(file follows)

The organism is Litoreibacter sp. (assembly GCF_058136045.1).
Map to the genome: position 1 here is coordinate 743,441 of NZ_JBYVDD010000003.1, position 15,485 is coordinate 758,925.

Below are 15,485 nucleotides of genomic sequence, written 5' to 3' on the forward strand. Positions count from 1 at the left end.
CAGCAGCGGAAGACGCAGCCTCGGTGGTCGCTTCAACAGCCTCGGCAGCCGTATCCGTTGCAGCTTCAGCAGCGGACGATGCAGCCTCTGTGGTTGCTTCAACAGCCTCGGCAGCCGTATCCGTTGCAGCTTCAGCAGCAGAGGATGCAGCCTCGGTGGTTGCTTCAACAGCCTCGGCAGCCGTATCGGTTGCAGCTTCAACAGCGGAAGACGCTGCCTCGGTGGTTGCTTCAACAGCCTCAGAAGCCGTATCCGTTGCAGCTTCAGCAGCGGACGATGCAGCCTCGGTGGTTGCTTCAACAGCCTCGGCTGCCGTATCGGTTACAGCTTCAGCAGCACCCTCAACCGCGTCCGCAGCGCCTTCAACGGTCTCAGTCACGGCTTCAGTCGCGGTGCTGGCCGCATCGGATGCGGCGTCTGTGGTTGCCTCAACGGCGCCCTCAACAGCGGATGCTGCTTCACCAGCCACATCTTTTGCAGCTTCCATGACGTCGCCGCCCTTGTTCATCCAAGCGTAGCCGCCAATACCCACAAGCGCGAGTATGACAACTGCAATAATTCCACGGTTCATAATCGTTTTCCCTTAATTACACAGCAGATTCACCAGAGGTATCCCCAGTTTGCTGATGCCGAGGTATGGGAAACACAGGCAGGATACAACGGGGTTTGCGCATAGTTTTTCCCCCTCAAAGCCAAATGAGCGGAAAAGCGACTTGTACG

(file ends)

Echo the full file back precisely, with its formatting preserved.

The organism is Litoreibacter sp. (assembly GCF_058136045.1).
Map to the genome: position 1 here is coordinate 743,441 of NZ_JBYVDD010000003.1, position 15,485 is coordinate 758,925.

Below are 15,485 nucleotides of genomic sequence, written 5' to 3' on the forward strand. Positions count from 1 at the left end.
CAGCAGCGGAAGACGCAGCCTCGGTGGTCGCTTCAACAGCCTCGGCAGCCGTATCCGTTGCAGCTTCAGCAGCGGACGATGCAGCCTCTGTGGTTGCTTCAACAGCCTCGGCAGCCGTATCCGTTGCAGCTTCAGCAGCAGAGGATGCAGCCTCGGTGGTTGCTTCAACAGCCTCGGCAGCCGTATCGGTTGCAGCTTCAACAGCGGAAGACGCTGCCTCGGTGGTTGCTTCAACAGCCTCAGAAGCCGTATCCGTTGCAGCTTCAGCAGCGGACGATGCAGCCTCGGTGGTTGCTTCAACAGCCTCGGCTGCCGTATCGGTTACAGCTTCAGCAGCACCCTCAACCGCGTCCGCAGCGCCTTCAACGGTCTCAGTCACGGCTTCAGTCGCGGTGCTGGCCGCATCGGATGCGGCGTCTGTGGTTGCCTCAACGGCGCCCTCAACAGCGGATGCTGCTTCACCAGCCACATCTTTTGCAGCTTCCATGACGTCGCCGCCCTTGTTCATCCAAGCGTAGCCGCCAATACCCACAAGCGCGAGTATGACAACTGCAATAATTCCACGGTTCATAATCGTTTTCCCTTAATTACACAGCAGATTCACCAGAGGTATCCCCAGTTTGCTGATGCCGAGGTATGGGAAACACAGGCAGGATACAACGGGGTTTGCGCATAGTTTTTCCCCCTCAAAGCCAAATGAGCGGAAAAGCGACTTGTACG